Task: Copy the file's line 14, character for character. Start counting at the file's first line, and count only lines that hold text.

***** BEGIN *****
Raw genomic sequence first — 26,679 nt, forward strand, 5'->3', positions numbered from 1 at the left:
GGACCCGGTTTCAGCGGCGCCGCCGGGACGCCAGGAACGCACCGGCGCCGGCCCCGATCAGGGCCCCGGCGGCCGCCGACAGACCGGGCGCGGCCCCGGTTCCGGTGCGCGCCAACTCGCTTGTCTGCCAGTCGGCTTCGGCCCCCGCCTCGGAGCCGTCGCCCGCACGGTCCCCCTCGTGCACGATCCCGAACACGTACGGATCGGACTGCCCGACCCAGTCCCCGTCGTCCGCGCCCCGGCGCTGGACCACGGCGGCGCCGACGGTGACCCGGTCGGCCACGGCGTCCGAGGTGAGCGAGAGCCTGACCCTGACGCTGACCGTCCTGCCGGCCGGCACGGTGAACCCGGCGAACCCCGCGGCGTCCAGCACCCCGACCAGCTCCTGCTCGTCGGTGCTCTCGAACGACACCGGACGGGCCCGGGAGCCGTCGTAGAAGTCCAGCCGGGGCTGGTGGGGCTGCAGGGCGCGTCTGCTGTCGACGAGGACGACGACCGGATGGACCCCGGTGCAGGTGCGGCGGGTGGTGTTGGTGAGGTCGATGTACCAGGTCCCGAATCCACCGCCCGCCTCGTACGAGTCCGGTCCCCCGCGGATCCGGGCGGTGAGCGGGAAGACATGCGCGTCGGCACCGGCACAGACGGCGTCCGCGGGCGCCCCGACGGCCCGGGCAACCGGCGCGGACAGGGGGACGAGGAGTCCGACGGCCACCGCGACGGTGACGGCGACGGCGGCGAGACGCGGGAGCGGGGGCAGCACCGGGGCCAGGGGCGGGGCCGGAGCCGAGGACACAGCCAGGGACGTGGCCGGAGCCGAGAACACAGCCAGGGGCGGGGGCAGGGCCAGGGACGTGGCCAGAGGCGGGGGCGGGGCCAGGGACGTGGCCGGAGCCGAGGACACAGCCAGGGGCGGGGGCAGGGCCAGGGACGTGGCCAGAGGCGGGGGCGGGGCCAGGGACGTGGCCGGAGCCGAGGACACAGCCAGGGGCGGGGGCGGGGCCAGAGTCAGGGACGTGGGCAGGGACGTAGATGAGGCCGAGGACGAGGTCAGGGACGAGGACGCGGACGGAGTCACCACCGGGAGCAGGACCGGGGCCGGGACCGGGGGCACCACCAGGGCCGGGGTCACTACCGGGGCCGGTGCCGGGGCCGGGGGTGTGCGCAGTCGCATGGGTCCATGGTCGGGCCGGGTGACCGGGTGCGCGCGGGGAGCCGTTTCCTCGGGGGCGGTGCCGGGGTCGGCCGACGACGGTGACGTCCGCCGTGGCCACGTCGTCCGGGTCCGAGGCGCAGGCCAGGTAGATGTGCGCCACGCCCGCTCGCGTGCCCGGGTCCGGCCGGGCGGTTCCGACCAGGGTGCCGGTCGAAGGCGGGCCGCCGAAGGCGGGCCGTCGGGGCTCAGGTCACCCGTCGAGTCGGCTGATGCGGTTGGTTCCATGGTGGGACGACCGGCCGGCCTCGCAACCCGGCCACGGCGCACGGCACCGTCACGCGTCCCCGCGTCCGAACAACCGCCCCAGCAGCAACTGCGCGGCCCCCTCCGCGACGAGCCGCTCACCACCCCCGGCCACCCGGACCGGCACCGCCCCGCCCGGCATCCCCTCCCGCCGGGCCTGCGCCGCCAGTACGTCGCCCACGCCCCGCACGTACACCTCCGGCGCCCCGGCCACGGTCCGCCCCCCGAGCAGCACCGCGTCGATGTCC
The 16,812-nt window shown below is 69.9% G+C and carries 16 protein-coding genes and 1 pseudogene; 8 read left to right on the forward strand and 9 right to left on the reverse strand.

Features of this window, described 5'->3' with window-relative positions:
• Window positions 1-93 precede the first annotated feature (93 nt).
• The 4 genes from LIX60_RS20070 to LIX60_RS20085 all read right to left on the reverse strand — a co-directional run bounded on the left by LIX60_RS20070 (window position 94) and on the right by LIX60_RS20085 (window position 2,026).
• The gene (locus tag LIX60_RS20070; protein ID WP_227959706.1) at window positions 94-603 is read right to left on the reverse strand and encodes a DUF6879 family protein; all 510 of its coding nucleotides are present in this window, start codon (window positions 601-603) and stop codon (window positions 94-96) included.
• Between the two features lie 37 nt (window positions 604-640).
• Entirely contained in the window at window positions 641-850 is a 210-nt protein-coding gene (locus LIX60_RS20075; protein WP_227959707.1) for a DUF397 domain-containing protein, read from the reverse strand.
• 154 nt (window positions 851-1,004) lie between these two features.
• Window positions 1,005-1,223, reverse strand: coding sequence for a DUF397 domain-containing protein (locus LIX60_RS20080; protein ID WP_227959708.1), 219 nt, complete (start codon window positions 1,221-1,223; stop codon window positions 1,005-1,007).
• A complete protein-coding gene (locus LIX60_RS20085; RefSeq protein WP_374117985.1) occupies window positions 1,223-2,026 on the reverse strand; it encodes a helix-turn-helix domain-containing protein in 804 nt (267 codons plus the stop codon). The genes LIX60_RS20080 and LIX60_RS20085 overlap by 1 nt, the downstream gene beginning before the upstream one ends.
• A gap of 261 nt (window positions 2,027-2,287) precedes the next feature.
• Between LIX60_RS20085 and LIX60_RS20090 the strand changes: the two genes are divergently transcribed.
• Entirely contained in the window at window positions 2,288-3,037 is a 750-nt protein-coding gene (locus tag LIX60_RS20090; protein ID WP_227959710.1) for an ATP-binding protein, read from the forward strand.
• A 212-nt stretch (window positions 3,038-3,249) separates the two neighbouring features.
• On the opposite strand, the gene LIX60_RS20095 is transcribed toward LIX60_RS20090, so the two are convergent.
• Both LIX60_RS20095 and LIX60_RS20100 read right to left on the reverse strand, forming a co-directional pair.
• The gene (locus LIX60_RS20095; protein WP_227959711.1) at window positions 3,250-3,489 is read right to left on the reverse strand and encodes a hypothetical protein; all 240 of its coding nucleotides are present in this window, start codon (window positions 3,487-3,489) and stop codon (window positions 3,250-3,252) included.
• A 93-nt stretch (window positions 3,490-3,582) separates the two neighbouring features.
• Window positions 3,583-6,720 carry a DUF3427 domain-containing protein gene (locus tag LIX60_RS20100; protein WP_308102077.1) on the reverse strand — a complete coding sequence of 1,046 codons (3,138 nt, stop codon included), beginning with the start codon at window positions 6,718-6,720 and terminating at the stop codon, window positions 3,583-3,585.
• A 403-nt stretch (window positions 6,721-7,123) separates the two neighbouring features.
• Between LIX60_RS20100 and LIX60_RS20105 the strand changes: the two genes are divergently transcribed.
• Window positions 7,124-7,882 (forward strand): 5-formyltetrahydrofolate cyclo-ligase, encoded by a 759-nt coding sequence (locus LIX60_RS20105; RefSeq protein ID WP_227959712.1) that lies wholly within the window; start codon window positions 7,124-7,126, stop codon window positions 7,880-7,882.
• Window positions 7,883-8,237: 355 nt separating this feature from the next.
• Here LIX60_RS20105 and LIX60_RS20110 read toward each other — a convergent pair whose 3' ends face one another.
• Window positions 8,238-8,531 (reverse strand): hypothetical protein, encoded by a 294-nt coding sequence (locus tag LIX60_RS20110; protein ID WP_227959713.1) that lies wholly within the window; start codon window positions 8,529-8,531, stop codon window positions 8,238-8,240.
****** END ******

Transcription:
• Between LIX60_RS20085 and LIX60_RS20090 the strand changes: the two genes are divergently transcribed.